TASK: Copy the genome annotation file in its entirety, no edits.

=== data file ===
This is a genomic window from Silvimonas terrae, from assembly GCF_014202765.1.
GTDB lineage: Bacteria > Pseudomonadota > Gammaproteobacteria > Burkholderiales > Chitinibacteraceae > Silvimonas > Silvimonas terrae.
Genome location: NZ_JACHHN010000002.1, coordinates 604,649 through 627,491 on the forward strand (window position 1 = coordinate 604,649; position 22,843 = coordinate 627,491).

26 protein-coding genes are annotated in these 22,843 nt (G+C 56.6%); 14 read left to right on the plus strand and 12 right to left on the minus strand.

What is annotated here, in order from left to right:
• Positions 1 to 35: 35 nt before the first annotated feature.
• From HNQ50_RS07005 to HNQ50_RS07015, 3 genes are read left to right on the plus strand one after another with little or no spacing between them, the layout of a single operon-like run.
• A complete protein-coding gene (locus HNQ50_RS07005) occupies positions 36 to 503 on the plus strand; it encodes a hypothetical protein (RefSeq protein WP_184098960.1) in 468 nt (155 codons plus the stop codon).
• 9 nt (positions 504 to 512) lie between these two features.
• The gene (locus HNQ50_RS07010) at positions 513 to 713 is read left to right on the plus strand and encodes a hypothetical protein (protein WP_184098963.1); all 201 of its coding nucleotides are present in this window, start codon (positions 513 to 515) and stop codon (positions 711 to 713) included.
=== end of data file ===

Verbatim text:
This is a genomic window from Silvimonas terrae, from assembly GCF_014202765.1.
GTDB lineage: Bacteria > Pseudomonadota > Gammaproteobacteria > Burkholderiales > Chitinibacteraceae > Silvimonas > Silvimonas terrae.
Genome location: NZ_JACHHN010000002.1, coordinates 604,649 through 627,491 on the forward strand (window position 1 = coordinate 604,649; position 22,843 = coordinate 627,491).

26 protein-coding genes are annotated in these 22,843 nt (G+C 56.6%); 14 read left to right on the plus strand and 12 right to left on the minus strand.

What is annotated here, in order from left to right:
• Positions 1 to 35: 35 nt before the first annotated feature.
• From HNQ50_RS07005 to HNQ50_RS07015, 3 genes are read left to right on the plus strand one after another with little or no spacing between them, the layout of a single operon-like run.
• A complete protein-coding gene (locus HNQ50_RS07005) occupies positions 36 to 503 on the plus strand; it encodes a hypothetical protein (RefSeq protein WP_184098960.1) in 468 nt (155 codons plus the stop codon).
• 9 nt (positions 504 to 512) lie between these two features.
• The gene (locus HNQ50_RS07010) at positions 513 to 713 is read left to right on the plus strand and encodes a hypothetical protein (protein WP_184098963.1); all 201 of its coding nucleotides are present in this window, start codon (positions 513 to 515) and stop codon (positions 711 to 713) included.